Europe for Visitors - Home
Home Germany Index Main Europe Index

Heidelberg Restaurants, Pubs, and Cafés

From: Heidelberg, Germany


ABOVE: Schnookeloch, a traditional Lokal in the Altstadt, has cozy, old-fashioned dining rooms and a summer beer garden.

Heidelberg reportedly has more than 300 restaurants, beer halls, wine bars, and cafés. Whatever the actual count, you certainly won't have any trouble finding a place to eat or drink in Heidelberg--especially if you arrive during the Christmas markets season, when you can nosh on sausages and other treats as you graze your way up the Hauptstrasse.

photoOne of our own favorite restaurants is Kulturbrauerei, a renovated historic brewery where a beer hall, a microbrewery, and a small hotel are built around a cobblestoned courtyard near the eastern end of the Altstadt. The main dining room stands two stories high, with painted ceilings, long wooden tables, and tall windows. The atmosphere is magical at dusk (when candles illuminate the tables), and the regional specialties go down easily with the homemade beer.

photoNearby, the Spengel family has been serving up traditional food and drink at Zum Roten Ochsen for more than 165 years. The restaurant-pub bills itself as a Studentenlokal, and on a recent visit, the resident pianist indicated (in German) how university students once occupied tables around the room according to their cities of origin. (Today, diners are more likely to be well-heeled tourists than students, but the food is good and the decor hasn't changed much over the centuries.)

photoAnother old-time inn, Schnookeloch, has been around since the 1700s and still caters to budget-minded diners with a Studententeller (student menu) plus full-blown meals. It seats 60 in the cozy dining rooms; a beer garden is open in summer, and the inn has rooms upstairs.

Zur Herrenmühle, a restaurant-guesthouse on the Hauptstrasse, is a relatively new addition to the local dining scene, having been around only since 2002. It has a good reputation with local food critics, and prices are in the reasonable to upper-moderate range.

Students on tight budgets (or who want to mingle with other students) should check out the university's Studentenwerk Heidelberg dining rooms, most notably the Zeughaus "Buffet in the Marstall" at Marstallhof 3, where prices are based on the weight of the food.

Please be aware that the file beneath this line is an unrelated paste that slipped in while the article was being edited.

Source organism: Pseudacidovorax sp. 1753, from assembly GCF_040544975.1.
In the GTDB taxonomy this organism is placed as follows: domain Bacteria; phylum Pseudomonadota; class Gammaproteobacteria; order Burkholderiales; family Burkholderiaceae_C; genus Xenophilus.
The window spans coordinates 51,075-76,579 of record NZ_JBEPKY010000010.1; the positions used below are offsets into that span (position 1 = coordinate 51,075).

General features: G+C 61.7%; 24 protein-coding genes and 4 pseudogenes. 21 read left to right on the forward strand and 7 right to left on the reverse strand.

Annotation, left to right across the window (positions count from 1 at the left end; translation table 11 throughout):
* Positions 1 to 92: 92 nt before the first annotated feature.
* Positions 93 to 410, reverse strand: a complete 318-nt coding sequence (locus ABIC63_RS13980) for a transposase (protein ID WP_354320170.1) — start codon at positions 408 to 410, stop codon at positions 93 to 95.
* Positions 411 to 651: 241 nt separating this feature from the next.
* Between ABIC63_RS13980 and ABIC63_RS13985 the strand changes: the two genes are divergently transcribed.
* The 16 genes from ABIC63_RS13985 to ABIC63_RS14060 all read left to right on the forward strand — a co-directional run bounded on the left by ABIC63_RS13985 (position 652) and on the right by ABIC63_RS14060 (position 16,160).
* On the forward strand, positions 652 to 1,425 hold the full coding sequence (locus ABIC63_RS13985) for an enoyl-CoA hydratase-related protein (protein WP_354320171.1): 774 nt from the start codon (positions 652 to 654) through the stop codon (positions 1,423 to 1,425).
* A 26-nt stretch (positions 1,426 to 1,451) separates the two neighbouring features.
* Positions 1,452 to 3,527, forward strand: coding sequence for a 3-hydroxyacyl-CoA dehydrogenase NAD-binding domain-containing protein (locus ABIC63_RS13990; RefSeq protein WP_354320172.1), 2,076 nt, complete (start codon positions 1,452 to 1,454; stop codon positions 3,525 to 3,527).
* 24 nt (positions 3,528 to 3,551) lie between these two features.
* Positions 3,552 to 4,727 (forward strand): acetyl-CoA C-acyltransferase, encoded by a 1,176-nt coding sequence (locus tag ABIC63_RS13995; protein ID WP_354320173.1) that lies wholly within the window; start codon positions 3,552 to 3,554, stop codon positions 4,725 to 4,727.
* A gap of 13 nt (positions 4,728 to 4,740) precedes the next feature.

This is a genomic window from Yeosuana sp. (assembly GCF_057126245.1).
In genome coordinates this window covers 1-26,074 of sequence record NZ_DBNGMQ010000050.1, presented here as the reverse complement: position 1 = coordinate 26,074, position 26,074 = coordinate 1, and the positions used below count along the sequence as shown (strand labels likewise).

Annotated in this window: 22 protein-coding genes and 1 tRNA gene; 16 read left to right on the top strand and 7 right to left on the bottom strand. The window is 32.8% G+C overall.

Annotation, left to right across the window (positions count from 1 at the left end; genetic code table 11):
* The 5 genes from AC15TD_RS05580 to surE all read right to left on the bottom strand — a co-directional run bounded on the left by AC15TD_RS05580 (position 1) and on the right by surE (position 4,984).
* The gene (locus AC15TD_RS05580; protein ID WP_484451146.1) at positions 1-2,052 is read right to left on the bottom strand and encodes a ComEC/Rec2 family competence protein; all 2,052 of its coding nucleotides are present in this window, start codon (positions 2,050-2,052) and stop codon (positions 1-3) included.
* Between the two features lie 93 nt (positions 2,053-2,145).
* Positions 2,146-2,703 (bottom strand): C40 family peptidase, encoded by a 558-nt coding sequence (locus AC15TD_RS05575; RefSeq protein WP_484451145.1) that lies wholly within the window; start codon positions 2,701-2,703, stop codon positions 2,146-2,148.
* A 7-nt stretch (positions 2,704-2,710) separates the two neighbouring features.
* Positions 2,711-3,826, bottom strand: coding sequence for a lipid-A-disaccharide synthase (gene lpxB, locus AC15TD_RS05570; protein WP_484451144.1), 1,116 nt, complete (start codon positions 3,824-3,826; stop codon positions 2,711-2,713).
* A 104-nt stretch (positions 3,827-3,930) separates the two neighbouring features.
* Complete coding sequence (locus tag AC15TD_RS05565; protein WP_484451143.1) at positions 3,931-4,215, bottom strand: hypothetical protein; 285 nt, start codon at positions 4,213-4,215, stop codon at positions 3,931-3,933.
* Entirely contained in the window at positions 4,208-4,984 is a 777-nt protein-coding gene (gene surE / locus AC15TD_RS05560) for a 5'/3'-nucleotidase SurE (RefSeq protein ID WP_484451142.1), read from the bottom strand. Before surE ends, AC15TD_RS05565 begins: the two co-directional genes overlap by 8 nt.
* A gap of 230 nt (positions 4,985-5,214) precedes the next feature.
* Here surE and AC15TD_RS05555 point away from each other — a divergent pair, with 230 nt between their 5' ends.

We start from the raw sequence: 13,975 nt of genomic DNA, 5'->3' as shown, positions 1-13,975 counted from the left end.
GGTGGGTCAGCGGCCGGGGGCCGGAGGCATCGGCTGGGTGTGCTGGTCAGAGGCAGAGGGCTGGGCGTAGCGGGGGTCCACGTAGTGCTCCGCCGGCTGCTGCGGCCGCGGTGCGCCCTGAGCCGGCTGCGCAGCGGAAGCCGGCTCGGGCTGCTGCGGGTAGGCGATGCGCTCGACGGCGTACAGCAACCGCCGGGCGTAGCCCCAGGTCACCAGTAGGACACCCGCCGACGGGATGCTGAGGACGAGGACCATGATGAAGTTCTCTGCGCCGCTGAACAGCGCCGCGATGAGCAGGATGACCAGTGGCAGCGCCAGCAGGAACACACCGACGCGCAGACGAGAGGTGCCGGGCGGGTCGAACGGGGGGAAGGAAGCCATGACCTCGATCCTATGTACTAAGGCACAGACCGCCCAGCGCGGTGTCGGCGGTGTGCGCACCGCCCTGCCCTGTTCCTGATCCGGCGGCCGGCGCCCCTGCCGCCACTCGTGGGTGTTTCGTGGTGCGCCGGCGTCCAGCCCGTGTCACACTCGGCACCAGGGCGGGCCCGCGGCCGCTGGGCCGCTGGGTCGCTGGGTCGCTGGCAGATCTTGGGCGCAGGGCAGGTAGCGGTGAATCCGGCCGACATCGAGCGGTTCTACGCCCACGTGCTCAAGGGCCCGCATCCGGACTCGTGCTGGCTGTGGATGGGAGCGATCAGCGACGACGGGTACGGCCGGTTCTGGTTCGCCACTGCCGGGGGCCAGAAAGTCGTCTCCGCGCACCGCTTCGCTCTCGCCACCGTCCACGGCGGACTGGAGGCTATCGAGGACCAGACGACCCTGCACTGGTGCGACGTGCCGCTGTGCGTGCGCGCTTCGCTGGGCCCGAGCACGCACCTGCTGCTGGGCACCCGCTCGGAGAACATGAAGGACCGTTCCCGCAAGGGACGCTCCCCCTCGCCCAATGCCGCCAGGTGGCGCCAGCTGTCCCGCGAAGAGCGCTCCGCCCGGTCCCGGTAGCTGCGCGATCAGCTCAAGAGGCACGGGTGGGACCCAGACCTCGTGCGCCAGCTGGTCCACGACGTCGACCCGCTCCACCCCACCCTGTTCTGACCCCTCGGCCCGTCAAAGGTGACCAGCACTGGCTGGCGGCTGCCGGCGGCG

photoIf you need to expand your collection of souvenir t-shirts, you'll find a Hard Rock Café at Hauptstrasse 142, which presumably appeals to the American military personnel and dependents at nearby U.S. Army facilities.

photoHeidelberg also has plenty of cafés where you can stoke up on coffee, hot chocolate, baked goods, and other sweets. Casa del Caffe No. 8 in the Steingasse is quite nice (with a no-smoking area, no less), and so are the friendly staff at its sister café across the street.


  • If you eat in a crowded beer hall or traditional German restaurant, don't be discomfited if you're asked to share a table with strangers. This is a common practice in Germany, and you aren't expected (nor are you encouraged) to get chatty with your tablemates.

Next page: Transportation

"Best of the Web"
- Forbes and The Washington Post

  arrow About Europe for Visitors

Photo (c)

Need a car in Europe?

If you live outside the EU, a tax-free tourist car lease can be cheaper than renting for visits of 21+ days. Minimum driver age is 18, there' s no upper age limit, and rates include insurance.

  arrow  Renault Eurodrive car leases


Traveling by train?

Get free schedules, maps, and guides for 50+ European railroads. (Residents of North and Central America can buy tickets and rail passes online.)

  arrow Rail Europe

Our companion sites:

  arrow Venice for Visitors

  arrow Paris for Visitors

  arrow Rome for Visitors

  arrow Europe for Cruisers